I had every intention in the world of our family spending time basking in the sun and frolicking in the Gulf of Mexico. There were only two tiny problems: First, we’re not beach people. If we yearn to swim in the Gulf, we can drive an hour or so to Galveston (although the beaches aren’t pretty at all). We never do. Second, by day three in Florida, we were totally heat-weary. The last thing any of us wanted to do was be out in the sun.

Time for plan B: The National Museum of Naval Aviation.

The museum view from the second floor

The museum view from the second floor

My neighbor Angie P. had left a comment on the blog that we really should see the museum if we wanted to do something cool. And she was absolutely right! The museum, located at the Naval Air Station in Pensacola, had two important attributes: First, it’s free (except for the IMAX and simulator ride). Second, it’s cool, man, cool! Perhaps the greatest air-conditioning in the world!

Miniature planes line the deck of a model of the USS Essex.

Miniature planes line the deck of a model of the USS Essex.

The museum, which is like a very small Smithsonian Air and Space Museum, is a cornucopia of model planes and aircraft carriers, paintings, plaques, movies, and more. It’s a great interactive place to learn about naval aviation history up close and personal. We had a terrific time!

The #2 son takes a weather quiz.

The #2 son takes a weather quiz.

Photographically, the museum presented a challenge, because parts are so much darker than others. Eschewing flash, I constantly was fiddling with my ISO to let in enough light so I could use a faster shutter speed (the better to not blur). I used the Nikon 17-55mm lens with my Nikon D300, because there were so many wide-angle photo ops; for a change, the 105mm didn’t leave my bag at all.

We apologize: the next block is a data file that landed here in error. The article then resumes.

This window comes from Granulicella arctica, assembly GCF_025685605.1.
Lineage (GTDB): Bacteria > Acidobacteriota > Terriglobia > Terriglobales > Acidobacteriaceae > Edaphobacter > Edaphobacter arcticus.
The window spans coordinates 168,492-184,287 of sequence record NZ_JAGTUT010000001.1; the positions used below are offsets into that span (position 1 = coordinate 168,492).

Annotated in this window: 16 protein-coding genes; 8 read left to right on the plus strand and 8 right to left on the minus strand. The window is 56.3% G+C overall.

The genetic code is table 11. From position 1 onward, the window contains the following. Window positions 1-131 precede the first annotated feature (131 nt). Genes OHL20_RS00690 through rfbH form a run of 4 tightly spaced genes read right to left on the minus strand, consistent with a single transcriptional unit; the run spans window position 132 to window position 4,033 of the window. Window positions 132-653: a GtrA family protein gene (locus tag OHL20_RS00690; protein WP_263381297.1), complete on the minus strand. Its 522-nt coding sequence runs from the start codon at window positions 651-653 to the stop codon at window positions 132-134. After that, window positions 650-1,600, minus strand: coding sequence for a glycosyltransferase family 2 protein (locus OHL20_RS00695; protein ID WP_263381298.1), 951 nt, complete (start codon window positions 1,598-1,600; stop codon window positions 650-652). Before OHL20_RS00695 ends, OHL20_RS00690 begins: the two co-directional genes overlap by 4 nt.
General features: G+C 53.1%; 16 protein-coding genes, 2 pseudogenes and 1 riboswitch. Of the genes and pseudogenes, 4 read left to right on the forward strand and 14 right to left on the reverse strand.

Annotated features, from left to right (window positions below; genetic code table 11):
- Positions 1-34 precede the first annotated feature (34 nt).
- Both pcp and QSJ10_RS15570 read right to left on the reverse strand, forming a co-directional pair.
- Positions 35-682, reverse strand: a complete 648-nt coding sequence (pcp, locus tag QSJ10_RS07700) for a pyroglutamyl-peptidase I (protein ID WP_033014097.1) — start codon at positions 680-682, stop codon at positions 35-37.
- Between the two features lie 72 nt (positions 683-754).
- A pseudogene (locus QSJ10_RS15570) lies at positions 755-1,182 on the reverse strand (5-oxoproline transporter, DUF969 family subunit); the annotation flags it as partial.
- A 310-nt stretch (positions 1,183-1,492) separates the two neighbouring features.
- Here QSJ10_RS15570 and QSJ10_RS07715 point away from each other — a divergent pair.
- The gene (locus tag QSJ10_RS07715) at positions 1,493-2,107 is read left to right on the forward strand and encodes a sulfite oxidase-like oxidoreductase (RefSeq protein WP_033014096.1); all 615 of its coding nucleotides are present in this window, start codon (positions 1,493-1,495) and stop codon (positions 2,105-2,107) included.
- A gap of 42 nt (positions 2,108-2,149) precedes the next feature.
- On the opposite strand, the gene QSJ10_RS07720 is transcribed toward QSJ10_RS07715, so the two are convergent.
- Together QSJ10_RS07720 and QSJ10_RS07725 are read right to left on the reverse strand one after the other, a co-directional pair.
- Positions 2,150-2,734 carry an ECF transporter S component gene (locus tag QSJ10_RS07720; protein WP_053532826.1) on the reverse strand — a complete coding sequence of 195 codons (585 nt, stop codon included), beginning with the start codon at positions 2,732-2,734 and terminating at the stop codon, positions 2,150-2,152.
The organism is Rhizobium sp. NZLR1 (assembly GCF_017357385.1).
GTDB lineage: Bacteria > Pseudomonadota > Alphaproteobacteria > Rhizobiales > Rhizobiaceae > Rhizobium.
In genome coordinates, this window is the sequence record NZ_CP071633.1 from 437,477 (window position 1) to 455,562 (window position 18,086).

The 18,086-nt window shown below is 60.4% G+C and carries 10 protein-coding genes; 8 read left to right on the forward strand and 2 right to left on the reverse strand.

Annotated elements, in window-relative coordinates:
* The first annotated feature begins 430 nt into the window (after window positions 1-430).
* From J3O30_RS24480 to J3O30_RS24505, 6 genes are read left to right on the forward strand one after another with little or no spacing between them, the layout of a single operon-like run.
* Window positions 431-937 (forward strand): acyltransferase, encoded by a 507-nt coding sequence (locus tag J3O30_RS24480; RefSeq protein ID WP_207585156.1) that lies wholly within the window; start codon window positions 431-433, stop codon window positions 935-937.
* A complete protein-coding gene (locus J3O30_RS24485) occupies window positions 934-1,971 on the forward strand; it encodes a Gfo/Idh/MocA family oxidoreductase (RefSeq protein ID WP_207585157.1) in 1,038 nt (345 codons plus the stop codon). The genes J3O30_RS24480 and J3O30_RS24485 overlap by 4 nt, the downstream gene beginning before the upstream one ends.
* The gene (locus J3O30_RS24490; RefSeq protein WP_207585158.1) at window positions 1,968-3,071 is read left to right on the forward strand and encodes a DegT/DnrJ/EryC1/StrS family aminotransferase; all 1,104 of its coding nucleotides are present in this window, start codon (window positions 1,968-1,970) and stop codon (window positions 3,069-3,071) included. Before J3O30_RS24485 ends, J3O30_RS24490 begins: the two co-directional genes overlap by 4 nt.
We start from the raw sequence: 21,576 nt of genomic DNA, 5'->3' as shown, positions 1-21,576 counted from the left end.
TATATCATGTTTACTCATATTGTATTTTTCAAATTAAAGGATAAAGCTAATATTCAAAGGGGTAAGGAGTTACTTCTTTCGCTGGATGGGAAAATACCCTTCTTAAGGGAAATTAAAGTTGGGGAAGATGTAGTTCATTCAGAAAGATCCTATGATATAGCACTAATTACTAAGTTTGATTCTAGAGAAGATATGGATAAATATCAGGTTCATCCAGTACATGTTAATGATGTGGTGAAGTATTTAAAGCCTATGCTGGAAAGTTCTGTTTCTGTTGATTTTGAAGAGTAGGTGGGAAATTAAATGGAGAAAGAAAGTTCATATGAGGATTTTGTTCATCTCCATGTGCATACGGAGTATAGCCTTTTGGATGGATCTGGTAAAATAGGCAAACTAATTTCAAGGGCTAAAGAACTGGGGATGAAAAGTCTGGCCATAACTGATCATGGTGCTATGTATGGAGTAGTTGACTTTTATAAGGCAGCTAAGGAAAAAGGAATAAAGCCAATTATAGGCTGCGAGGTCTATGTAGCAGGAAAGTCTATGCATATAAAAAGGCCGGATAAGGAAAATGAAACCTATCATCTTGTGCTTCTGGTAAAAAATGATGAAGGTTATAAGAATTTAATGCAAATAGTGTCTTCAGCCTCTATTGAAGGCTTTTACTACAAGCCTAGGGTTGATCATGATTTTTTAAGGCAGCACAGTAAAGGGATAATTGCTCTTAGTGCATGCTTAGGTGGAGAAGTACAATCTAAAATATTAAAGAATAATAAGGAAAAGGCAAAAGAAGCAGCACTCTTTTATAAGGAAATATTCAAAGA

Planes are on the ground and up in the air.

Planes are on the ground and up in the air.

This graphic was painted on the USSS Cabot, a carrier that served in the Pacific during World War II.

This graphic was painted on the USS Cabot, a carrier that served in the Pacific during World War II.

The bell from the USS Pensacola

The bell from the USS Pensacola

Blue Angels jets have their own room.

Blue Angels jets have their own room.

NAS Pensacola is the home of the world-renown Blue Angels, the U.S. Navy’s flight demonstration team. We heard the planes zooming overhead when we walked toward the museum from the parking lot. They sounded loud and fast. They gave a new-feel contrast to the old planes and memorabilia in the museum.

#2767-(tokyo-bomb)

The Vultee Vibrator

The Vultee Vibrator

The #1 son and his online girlfriend read about one of four propellors used on the carrier Intrepid.

The #1 son and his online girlfriend read about one of four propellors used on the carrier Intrepid.

The museum didn’t just feature the usual aeronautics, like planes and helicopters. Space travel also had its own wing.

A battered Skylab, America's first experimental space station

A battered Skylab, America's first experimental space station

A statue called the Spirit of Naval Aviation is at the museum entrance. Featuring five aviators, it truly captures the feel of the museum and the U.S. Navy.

From left, the statues represent aviators from World War I, World War II, Korea, Vietnam, and Desert Storm.

From left, the statues represent aviators from World War I, World War II, Korea, Vietnam, and Desert Storm.

When all was said and done (and much more was done than said), visiting the museum was my favorite part of our Pensacola vacation, which ends today. We’re driving back to south Texas . . . from heat and humidity to heat and humidity. Suffice it to say, the rest of the summer will be spent in search of anything that’s cool, man, cool!